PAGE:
It’s important to call out that one category is not better than the other. People may generally think that novel ideas are better, as they provide you with a higher likelihood of building a massive, one-of-a-kind business, but even that is truly rare. Whether a novel or imitative idea is better depends solely on your goals and objectives for your business. If you want to create something wholly unique and introduce the world to an entirely new market category, then your idea needs to be novel. If you just want to create something that leverages the skills and experiences you have to improve your livelihood, while helping and serving your community, then an imitative idea is perfectly acceptable.

Either way, the most important thing is that your idea is the right idea. For both the novel idea and the imitative idea, this simply means that your business will provide a product or service that your intended customers actually want or need, a topic we’ll explore in the next point, Product-Market Fit.

  1. Product-Market Fit – Product-market fit is just a fancy term for saying that your business offers a product/service that customers want or need enough to buy. In other words, there is or there will be demand for your product or service.

Obviously, this is easier to know for imitative ideas, as there’s typically already proven demand for those products and services. Going back to the landscaping idea, in all likelihood, you already know there’s demand for that service, but you still need to assess product-market fit in your specific context.

For example, what if you live in a town where almost no one has a grassy yard? While your landscaping idea would have product-market fit, generally, it wouldn’t have it specific to your context, and therefore it’s unlikely your business would succeed.

Or, what if your idea is to start a construction business that offers home renovation services? Again, on the surface this is an imitative idea that we generally know there’s demand for; however, you need to determine if there’s product-market fit in your specific context. If, for example, you have absolutely no experience in the construction business, then you likely won’t have product-market fit because the service you offer will be subpar and insufficient to what the market demands.

What about novel ideas – how do you know if a novel idea has product-market fit? Unfortunately, there’s no easy answer to this one. If there were, then more people would start businesses, as you’d remove some of the risk associated with novel ideas.

The honest answer is there’s no way to truly know if a novel business idea will have product-market fit until you make the product or service – or at least a minimum viable product version – available to its intended customers. From there, you’ll measure and assess the market’s response to your product or service, tweak and iterate where necessary, and try again.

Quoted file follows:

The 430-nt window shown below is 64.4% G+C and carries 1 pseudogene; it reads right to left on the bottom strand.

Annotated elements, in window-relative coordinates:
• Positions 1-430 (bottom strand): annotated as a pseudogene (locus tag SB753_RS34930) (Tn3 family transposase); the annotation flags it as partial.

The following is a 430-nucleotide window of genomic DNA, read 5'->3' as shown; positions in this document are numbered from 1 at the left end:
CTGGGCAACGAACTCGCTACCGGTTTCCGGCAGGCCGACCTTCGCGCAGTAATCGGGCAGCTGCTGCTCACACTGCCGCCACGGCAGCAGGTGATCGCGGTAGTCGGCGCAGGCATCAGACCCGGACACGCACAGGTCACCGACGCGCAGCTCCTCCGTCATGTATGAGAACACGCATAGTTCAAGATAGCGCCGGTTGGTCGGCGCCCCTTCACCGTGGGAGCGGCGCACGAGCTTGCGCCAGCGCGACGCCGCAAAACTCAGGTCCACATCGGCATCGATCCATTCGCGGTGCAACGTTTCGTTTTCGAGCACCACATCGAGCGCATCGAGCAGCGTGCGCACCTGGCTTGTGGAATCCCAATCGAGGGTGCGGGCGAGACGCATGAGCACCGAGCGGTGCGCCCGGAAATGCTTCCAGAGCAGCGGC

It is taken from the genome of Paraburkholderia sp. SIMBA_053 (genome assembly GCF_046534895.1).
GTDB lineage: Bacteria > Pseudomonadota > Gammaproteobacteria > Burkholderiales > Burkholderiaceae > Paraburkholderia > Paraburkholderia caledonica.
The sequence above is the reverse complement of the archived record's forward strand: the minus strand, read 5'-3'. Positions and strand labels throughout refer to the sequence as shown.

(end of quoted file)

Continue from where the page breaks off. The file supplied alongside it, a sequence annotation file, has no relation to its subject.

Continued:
There are a lot of nuances involved if you’re idea is novel, and frankly this subject is out of the scope of what this post intends to address – other than to say that product-market fit is something you absolutely must determine and get right in order for your business to be successful – so the best thing you can do if you have a novel idea is to go read The Lean Startup by Eric Ries and Zero to One by Peter Thiel (PayPal’s founder).

The main point here is that if you want to start a successful business, it’s critical that you give some thought to whether or not your product or service will have product-market fit.

  1. A Business Plan – Think of a business plan as a guide or roadmap for your intended business.

The exercise of creating a business plan itself can be incredibly insightful and helpful to you, as it will force you to really think about some of the critical ingredients to your success: Who is your company and what’s it all about – why do you exist in the first place? What is your product or service, and who is your ideal customer? How will you reach your intended customers? What makes your product or service different from competitors? How will you grow?

A good business plan can help you focus your time, attention, and resources on the right path for success. On the other hand, if you don’t create one at all, you’ll be prone to wander around in the dark, and your business will likely flounder.

  1. Financial Discipline – Money is the lifeblood of your business, and good financial discipline is the foundation upon which you build your business. Without good financial discipline, it doesn’t matter if you absolutely nail everything else, the house will inevitably crumble.